Such events are encouraged and sup- ported by Sommelo festival and Juminkeko, Kuhmo’s Kalevala centre, and between them and their contacts on the Russian side they organised our trip into Viena Karelia.

fter the show, in the Kalevala- mural-decorated foyer, audience, chastushka competitors and Finnish visitors united in dancing to fiddler Esko Järvelä and guitarist Tuomas Logrén, and the dance-partying continued that evening in a shed-bar on a jetty into the lake, with a golden moment when a sudden rainstorm thundered deafeningly onto the tin roof and Jouhiorkesteri’s Rauno Nieminen, Pekko Käppi and Salla Seppä struck up with lively three-jouhikko dance tunes and spontaneous chain-dancing broke out.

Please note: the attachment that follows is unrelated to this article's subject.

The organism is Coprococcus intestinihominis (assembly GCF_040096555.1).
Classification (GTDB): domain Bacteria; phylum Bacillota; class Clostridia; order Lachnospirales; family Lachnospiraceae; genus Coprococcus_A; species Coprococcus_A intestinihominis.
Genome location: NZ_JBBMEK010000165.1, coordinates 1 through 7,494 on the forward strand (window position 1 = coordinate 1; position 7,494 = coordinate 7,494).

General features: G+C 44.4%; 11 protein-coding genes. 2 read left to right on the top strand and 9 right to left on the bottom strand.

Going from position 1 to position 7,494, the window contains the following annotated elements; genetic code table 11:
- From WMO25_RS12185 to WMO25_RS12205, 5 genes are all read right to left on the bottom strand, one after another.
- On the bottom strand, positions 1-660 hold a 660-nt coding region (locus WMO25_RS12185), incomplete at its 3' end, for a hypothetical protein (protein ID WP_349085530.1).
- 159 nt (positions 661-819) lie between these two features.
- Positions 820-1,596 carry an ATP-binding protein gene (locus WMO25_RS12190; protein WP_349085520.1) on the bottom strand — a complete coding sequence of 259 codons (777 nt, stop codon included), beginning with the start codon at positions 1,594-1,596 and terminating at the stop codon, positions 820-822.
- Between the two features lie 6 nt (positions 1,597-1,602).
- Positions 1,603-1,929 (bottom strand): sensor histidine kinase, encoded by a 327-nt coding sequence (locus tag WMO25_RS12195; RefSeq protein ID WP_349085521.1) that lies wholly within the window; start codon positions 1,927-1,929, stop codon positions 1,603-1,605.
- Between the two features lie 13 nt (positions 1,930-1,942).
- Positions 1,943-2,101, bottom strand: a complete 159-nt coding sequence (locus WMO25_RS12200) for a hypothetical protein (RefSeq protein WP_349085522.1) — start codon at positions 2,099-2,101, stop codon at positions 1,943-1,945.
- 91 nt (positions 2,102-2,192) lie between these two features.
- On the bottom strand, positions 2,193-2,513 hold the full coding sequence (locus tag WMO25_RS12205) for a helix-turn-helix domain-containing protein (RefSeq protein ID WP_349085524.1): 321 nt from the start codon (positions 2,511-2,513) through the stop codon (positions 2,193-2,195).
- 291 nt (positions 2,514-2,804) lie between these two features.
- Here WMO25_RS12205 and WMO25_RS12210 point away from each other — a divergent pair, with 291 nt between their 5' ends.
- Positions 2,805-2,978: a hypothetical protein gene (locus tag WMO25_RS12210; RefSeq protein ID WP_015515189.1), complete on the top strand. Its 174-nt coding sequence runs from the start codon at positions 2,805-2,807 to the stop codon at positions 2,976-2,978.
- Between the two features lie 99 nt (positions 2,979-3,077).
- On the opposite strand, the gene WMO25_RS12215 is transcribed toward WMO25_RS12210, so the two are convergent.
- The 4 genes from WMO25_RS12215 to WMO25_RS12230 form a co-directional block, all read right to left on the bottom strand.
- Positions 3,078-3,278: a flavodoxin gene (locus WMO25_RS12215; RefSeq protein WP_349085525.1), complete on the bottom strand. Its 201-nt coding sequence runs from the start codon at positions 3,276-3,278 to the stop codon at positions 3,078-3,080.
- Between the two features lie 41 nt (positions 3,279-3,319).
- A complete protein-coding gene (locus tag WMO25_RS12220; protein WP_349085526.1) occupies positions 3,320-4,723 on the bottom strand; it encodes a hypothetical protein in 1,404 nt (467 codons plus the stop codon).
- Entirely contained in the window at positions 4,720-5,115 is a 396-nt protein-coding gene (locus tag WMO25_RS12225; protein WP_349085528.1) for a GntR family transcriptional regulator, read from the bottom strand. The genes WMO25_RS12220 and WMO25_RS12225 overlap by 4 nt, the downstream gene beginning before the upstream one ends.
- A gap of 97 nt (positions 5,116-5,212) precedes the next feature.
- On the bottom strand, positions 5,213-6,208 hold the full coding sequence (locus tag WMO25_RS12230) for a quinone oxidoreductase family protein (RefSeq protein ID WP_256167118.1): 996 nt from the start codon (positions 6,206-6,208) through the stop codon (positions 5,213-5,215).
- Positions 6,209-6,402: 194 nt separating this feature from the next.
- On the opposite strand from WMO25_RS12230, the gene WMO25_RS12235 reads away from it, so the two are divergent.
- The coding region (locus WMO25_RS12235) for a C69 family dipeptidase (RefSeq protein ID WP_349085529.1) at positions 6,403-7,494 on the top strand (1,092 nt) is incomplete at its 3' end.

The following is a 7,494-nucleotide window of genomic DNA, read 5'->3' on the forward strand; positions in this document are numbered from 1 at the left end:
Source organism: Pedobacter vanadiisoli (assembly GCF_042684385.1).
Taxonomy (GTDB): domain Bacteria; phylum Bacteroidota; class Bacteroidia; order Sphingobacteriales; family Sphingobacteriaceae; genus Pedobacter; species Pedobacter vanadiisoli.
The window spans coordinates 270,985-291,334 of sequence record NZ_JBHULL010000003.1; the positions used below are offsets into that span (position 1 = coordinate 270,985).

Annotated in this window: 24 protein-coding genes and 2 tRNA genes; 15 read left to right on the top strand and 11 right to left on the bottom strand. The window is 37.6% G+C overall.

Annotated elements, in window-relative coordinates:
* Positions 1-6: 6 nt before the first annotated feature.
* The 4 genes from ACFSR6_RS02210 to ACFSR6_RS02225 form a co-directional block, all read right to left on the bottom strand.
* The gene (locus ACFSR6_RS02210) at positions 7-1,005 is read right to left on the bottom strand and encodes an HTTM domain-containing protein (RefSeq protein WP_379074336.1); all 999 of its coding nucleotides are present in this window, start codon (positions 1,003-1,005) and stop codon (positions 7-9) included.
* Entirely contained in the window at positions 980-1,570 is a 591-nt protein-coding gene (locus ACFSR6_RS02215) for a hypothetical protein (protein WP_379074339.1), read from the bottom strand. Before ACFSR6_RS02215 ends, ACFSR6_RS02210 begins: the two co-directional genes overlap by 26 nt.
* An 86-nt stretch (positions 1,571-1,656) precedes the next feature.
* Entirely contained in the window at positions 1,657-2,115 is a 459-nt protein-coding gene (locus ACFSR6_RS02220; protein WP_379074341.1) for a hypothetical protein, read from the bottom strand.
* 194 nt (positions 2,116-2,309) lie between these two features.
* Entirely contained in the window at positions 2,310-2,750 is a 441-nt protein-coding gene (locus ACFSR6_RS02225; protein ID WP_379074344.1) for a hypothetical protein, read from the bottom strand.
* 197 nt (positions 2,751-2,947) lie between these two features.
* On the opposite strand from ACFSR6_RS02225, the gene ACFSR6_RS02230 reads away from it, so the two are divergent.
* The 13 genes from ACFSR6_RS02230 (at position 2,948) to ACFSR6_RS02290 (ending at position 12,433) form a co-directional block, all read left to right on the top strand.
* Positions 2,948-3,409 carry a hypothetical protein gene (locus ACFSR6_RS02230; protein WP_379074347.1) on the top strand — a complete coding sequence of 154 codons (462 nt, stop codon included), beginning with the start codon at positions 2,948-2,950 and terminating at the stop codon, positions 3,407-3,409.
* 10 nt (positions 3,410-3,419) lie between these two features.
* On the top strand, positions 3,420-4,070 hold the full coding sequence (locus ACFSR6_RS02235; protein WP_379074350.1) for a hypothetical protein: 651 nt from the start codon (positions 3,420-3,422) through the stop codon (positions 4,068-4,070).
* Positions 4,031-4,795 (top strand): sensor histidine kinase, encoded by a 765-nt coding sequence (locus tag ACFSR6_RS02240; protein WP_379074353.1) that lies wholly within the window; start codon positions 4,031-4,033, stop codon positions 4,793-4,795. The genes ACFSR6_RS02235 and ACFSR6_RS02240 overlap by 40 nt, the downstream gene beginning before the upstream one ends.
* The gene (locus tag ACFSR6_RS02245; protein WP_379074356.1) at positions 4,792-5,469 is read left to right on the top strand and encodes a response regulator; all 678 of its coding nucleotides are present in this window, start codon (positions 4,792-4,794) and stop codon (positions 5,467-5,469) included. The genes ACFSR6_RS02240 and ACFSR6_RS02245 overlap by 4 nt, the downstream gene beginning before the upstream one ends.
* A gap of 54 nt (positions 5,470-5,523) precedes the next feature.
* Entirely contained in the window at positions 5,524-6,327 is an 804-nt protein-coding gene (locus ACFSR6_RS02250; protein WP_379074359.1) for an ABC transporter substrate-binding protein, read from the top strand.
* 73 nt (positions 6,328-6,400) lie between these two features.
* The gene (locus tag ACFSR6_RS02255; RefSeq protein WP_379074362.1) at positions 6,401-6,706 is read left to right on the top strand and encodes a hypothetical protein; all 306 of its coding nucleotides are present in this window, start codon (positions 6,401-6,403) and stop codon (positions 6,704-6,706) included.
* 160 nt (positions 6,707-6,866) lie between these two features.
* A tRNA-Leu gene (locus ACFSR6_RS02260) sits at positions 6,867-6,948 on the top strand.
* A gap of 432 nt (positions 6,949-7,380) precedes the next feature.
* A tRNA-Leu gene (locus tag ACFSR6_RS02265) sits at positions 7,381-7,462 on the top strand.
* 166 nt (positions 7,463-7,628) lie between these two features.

The next day brought a music-playing, swimming and smoke-sauna trip further east to Haikola, where Juminkeko is help- ing to rebuild old wooden houses to evoke some of the atmosphere of the days when Lönnrot was doing his runolaulu collecting.

The destructiveness of Soviet rule, and inevitable changes in society, mean there’s not much of the old way of story-singing tradition left now, on either side of the border. One elderly runo-singer still lives in Kuhmo, and he has taken part in earlier Sommelo festivals but is now pretty infirm. These days it’s mostly city-educated Finnish revival singers who carry on the art. Taito Hoffrén, Sommelo festival artistic director and owner of Ääniä records, is one of the best of these, his resonant baritone unit- ing the old narrative style with a present- day sensitivity and reflectiveness, and one of the most evocative Sommelo events was his performance in Kuhmo’s lakeside par- sonage with Arja Kastinen. Her playing of old-style small kanteles unites the present with the old ways of north European folk culture, in which a quiet wooden house was animated by the ringing, overlapping, endless improvisation of someone not per- forming tunes, just making music. F